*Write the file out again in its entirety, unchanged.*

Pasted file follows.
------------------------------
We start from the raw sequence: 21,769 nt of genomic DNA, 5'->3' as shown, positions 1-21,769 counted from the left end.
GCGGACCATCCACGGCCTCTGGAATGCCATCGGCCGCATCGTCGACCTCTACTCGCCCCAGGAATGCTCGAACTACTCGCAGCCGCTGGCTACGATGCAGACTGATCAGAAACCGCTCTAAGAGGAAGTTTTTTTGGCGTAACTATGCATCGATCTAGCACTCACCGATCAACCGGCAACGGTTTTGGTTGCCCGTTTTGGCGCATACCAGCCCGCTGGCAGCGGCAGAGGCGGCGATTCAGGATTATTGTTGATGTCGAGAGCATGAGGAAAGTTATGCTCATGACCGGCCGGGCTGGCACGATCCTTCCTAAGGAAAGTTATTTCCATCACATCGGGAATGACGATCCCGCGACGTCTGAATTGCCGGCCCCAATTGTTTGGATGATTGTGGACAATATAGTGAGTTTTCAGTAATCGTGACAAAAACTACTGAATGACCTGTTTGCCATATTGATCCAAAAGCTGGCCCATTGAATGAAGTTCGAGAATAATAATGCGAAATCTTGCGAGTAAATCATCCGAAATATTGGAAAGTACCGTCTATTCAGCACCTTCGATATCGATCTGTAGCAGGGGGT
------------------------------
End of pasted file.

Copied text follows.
We start from the raw sequence: 21,769 nt of genomic DNA, 5'->3' as shown, positions 1-21,769 counted from the left end.
GCGGACCATCCACGGCCTCTGGAATGCCATCGGCCGCATCGTCGACCTCTACTCGCCCCAGGAATGCTCGAACTACTCGCAGCCGCTGGCTACGATGCAGACTGATCAGAAACCGCTCTAAGAGGAAGTTTTTTTGGCGTAACTATGCATCGATCTAGCACTCACCGATCAACCGGCAACGGTTTTGGTTGCCCGTTTTGGCGCATACCAGCCCGCTGGCAGCGGCAGAGGCGGCGATTCAGGATTATTGTTGATGTCGAGAGCATGAGGAAAGTTATGCTCATGACCGGCCGGGCTGGCACGATCCTTCCTAAGGAAAGTTATTTCCATCACATCGGGAATGACGATCCCGCGACGTCTGAATTGCCGGCCCCAATTGTTTGGATGATTGTGGACAATATAGTGAGTTTTCAGTAATCGTGACAAAAACTACTGAATGACCTGTTTGCCATATTGATCCAAAAGCTGGCCCATTGAATGAAGTTCGAGAATAATAATGCGAAATCTTGCGAGTAAATCATCCGAAATATTGGAAAGTACCGTCTATTCAGCACCTTCGATATCGATCTGTAGCAGGGGGT